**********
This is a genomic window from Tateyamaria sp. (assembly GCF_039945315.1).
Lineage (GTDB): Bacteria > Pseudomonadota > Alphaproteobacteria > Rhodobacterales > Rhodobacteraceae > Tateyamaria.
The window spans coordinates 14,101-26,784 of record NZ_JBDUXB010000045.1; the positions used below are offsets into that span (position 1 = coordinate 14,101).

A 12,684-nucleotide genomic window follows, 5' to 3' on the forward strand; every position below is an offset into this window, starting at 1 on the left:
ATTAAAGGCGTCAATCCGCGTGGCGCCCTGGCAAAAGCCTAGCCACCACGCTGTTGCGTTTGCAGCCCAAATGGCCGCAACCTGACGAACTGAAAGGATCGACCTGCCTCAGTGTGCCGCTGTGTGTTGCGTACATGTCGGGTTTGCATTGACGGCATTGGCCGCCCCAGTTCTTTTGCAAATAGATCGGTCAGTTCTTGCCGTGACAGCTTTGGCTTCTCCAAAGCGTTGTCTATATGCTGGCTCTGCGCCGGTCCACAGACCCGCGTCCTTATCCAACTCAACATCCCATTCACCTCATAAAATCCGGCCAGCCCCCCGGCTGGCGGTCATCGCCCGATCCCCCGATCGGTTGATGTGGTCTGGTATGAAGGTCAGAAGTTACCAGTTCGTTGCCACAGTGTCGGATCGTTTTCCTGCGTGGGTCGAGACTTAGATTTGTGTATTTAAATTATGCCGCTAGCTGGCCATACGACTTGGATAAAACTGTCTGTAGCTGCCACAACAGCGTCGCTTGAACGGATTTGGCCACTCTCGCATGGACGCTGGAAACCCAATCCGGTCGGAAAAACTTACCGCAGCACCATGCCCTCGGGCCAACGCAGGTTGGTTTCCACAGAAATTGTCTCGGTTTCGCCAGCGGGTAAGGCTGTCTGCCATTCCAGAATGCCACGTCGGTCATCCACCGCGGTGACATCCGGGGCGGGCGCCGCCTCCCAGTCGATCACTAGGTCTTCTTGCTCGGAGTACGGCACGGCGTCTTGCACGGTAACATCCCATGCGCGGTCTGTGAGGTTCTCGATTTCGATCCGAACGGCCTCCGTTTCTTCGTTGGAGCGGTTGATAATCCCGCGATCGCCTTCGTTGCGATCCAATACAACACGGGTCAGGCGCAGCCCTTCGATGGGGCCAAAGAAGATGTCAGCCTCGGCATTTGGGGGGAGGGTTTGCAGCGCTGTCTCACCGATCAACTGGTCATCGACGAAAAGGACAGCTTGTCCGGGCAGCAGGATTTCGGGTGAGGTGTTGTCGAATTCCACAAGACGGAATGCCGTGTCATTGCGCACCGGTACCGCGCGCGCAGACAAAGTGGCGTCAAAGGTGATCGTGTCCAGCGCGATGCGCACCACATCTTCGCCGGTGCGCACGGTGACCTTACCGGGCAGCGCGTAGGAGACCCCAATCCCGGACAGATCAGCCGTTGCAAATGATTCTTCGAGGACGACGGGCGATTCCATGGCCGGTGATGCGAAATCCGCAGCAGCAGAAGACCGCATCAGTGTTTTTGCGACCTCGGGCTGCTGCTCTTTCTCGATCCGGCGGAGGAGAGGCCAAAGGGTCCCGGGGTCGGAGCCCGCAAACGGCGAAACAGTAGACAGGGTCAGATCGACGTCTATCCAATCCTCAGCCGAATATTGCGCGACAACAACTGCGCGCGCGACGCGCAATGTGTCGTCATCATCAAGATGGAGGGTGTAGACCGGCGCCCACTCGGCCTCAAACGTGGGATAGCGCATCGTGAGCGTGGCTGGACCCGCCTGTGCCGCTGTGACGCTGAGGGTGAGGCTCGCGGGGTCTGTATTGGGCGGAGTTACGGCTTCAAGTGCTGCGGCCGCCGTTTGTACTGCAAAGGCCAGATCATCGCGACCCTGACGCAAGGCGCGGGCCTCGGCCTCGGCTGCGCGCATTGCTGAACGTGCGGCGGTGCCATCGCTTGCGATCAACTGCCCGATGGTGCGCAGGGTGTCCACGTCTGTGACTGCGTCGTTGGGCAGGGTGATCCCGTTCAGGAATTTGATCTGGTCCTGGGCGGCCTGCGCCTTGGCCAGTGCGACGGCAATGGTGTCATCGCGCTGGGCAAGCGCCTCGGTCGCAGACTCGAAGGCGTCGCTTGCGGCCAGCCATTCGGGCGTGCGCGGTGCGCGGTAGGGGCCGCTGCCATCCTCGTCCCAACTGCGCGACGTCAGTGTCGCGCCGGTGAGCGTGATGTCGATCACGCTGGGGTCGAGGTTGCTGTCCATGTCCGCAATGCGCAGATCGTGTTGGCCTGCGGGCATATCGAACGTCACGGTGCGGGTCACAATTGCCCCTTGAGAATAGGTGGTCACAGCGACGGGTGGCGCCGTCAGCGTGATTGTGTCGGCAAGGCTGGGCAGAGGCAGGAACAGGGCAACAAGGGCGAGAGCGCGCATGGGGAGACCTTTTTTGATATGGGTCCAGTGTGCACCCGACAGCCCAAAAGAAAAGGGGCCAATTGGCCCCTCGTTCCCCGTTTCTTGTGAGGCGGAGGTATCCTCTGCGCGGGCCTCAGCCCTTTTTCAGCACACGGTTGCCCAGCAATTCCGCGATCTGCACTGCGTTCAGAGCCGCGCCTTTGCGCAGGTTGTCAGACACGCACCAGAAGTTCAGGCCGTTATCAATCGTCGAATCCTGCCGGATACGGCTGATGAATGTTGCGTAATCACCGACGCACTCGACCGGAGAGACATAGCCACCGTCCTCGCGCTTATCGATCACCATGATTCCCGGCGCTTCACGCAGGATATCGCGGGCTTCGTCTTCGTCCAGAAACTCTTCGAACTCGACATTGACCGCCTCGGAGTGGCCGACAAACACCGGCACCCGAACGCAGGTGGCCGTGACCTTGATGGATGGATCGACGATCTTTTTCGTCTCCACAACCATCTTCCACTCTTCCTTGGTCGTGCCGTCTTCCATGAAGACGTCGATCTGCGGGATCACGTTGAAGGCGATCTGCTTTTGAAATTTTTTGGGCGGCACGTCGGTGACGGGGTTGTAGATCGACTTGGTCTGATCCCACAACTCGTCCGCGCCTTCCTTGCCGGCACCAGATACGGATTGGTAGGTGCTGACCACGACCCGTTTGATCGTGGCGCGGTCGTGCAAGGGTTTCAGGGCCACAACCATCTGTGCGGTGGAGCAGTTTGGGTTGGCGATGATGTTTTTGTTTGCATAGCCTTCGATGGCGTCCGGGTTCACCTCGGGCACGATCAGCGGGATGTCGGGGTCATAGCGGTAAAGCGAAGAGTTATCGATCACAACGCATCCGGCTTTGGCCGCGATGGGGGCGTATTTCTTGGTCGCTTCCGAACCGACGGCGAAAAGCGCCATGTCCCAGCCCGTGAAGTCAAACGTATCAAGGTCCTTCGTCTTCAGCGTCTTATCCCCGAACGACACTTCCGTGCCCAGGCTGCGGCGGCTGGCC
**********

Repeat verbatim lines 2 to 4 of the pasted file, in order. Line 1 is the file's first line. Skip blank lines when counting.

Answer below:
Lineage (GTDB): Bacteria > Pseudomonadota > Alphaproteobacteria > Rhodobacterales > Rhodobacteraceae > Tateyamaria.
The window spans coordinates 14,101-26,784 of record NZ_JBDUXB010000045.1; the positions used below are offsets into that span (position 1 = coordinate 14,101).

A 12,684-nucleotide genomic window follows, 5' to 3' on the forward strand; every position below is an offset into this window, starting at 1 on the left: